1. Laura I LOVE what you’re doing here. And I am finding all your good advice impossible to follow. Thing is, I live alone and so my ‘stuff’ is my family. I often get on better with things than with folk. Weird, I know and not necessarily what I would choose, but there it is. Things don’t answer back and if they are precious (one of my passions is collecting jewellery) they don’t change and they are beautiful. I can rely on things. Quality things don’t let you down. Another passion and a way of expressing myself, is through the clothes I wear. I love having choice and sometimes I’ll re-find clothes or shoes I haven’t worn for years, then find a lot of joy in rediscovery and wearing. HOWEVER, I have w-a-a-y too much stuff and I am very torn between making space (my home is my storage unit) and keeping things I need to be me. I want to downsize and cannot keep taking all my stuff with me. I have become a prisoner of what I own. It is a real dilemma and I am wracked with indecision. What would you advise? Yours, paralysed, Libby

    • Hi Libby. I’m so sorry you’re feeling stuck. Have you tried following the KonMari Method? I know that, for me, very often the things I thought I could never get rid of actually turned out to be easy to donate. Sometimes the thought of doing something is worse than the reality of actually doing it.

      Or sometimes you can realise that, while you love something, you don’t necessarily need multiples of it, and that makes it easier to let some of the excess go.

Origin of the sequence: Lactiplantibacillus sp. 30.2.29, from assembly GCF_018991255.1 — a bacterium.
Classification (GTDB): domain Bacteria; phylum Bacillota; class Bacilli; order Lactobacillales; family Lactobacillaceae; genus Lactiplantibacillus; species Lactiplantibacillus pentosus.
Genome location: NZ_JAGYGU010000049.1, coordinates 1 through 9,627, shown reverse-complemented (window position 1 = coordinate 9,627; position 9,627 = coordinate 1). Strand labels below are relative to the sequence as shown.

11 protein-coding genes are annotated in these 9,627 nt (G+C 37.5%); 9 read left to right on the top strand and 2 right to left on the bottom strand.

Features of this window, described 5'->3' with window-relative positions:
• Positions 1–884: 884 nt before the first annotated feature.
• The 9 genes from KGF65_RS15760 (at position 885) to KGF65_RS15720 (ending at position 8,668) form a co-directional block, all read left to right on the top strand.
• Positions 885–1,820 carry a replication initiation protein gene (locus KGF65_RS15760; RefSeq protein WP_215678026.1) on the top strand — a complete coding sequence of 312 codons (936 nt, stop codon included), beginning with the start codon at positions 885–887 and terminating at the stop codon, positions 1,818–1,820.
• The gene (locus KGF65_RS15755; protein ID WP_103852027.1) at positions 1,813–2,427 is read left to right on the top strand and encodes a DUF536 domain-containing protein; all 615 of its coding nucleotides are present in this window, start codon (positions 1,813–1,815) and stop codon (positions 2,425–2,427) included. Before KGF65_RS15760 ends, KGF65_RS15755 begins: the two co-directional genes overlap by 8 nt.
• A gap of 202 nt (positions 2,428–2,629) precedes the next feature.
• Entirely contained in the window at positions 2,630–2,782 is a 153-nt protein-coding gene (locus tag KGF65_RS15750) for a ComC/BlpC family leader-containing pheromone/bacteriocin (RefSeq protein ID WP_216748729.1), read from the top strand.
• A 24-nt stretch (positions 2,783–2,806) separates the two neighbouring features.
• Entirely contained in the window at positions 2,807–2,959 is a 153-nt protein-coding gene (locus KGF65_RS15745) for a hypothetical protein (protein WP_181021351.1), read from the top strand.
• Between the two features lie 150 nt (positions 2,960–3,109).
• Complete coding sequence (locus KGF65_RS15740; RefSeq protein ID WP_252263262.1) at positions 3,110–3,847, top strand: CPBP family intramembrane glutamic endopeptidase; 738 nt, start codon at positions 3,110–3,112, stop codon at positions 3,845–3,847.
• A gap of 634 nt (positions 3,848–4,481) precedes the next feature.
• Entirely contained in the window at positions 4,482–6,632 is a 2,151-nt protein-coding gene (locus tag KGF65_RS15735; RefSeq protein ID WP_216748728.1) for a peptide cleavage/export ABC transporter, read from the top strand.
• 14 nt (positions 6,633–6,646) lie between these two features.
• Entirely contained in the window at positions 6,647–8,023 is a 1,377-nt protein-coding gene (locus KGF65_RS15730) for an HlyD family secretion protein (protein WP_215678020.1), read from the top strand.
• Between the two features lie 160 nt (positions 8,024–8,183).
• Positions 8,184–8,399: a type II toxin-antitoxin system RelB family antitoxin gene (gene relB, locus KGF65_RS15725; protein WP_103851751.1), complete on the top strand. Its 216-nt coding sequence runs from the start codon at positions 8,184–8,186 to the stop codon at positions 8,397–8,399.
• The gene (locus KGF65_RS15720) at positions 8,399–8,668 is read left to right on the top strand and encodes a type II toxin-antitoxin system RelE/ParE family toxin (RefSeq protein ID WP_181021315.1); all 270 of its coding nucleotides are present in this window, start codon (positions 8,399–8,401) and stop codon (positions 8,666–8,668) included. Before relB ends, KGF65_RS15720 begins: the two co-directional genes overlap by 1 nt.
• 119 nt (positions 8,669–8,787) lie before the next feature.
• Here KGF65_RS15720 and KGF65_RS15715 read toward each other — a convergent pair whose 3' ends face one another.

May I ask why you feel you have “too much” stuff?

    • Hi Libby! You wrote this comment on my birthday and it really spoke to me. I grew up in a single parent home with 4 kids and had very little that was my own. My clothes were hand me downs from my older sister and I got my first job at the age of 9 to pay for the few things I did own firsthand. I left home at 16 and had many “lean” years. Now I have so much stuff it suffocates me and I know I don’t need it all. But it’s hard to give up.
      I read Marie’s first book a couple of years ago and I have one drawer that is folded beautifully! But that is just a drop in my bucket!
      Now that I’ve found Laura I want to tackle this issue so I may enjoy what I have and not just store it.
      You’re absolutely correct, it is daunting and scary. Maybe we can encourage each other and find our way through this…

  2. My main problem is finding a home for what I want to donate. While KMing my studio I find I have a lot of craft items that I can donate. I would really love to just send them to the right people or institutions rather than just dump them all in the charity bin. BUT, it takes so much time to make the rounds of local schools and talk to each art teacher or senior center or find groups that still make quilts and would love fabric. I would feel so much better if I knew the right people were getting these things.
    Recently, I KMed my gift wrapping area and donated all the paper, bags, ribbons, etc to the charity store only to find the next week that my local food pantry was starting a birthday club for the children that come with their parents. They needed donated wrapping items. sigh What to do? What to do? It has me frozen right now. :(Bea

    • All you can do is make the best decision you can with the information you have at the time. There is no “wrong” way to donate if all the items are useful and in good condition. Someone who wanted to help out your local pantry may have gone to the charity shop, been delighted to find your stuff, and bought it all. Then the pantry gets the items they need and the charity gets a little financial boost.

      There is no “right” person or institution, so just go with what feels best to you. =)